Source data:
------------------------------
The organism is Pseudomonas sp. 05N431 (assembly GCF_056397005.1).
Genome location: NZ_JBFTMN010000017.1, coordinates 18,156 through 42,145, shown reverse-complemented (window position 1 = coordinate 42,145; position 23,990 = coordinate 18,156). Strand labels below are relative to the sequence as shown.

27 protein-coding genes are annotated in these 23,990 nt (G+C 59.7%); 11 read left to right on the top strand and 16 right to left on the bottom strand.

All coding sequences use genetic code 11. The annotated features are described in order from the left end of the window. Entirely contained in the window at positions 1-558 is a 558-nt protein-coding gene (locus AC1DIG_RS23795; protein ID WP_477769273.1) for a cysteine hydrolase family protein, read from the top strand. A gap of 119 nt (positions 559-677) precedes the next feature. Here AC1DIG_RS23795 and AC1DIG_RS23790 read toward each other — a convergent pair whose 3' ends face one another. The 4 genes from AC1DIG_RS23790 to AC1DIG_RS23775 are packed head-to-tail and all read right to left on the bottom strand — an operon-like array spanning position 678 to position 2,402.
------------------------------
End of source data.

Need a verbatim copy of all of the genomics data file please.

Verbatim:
The organism is Pseudomonas sp. 05N431 (assembly GCF_056397005.1).
Genome location: NZ_JBFTMN010000017.1, coordinates 18,156 through 42,145, shown reverse-complemented (window position 1 = coordinate 42,145; position 23,990 = coordinate 18,156). Strand labels below are relative to the sequence as shown.

27 protein-coding genes are annotated in these 23,990 nt (G+C 59.7%); 11 read left to right on the top strand and 16 right to left on the bottom strand.

All coding sequences use genetic code 11. The annotated features are described in order from the left end of the window. Entirely contained in the window at positions 1-558 is a 558-nt protein-coding gene (locus AC1DIG_RS23795; protein ID WP_477769273.1) for a cysteine hydrolase family protein, read from the top strand. A gap of 119 nt (positions 559-677) precedes the next feature. Here AC1DIG_RS23795 and AC1DIG_RS23790 read toward each other — a convergent pair whose 3' ends face one another. The 4 genes from AC1DIG_RS23790 to AC1DIG_RS23775 are packed head-to-tail and all read right to left on the bottom strand — an operon-like array spanning position 678 to position 2,402.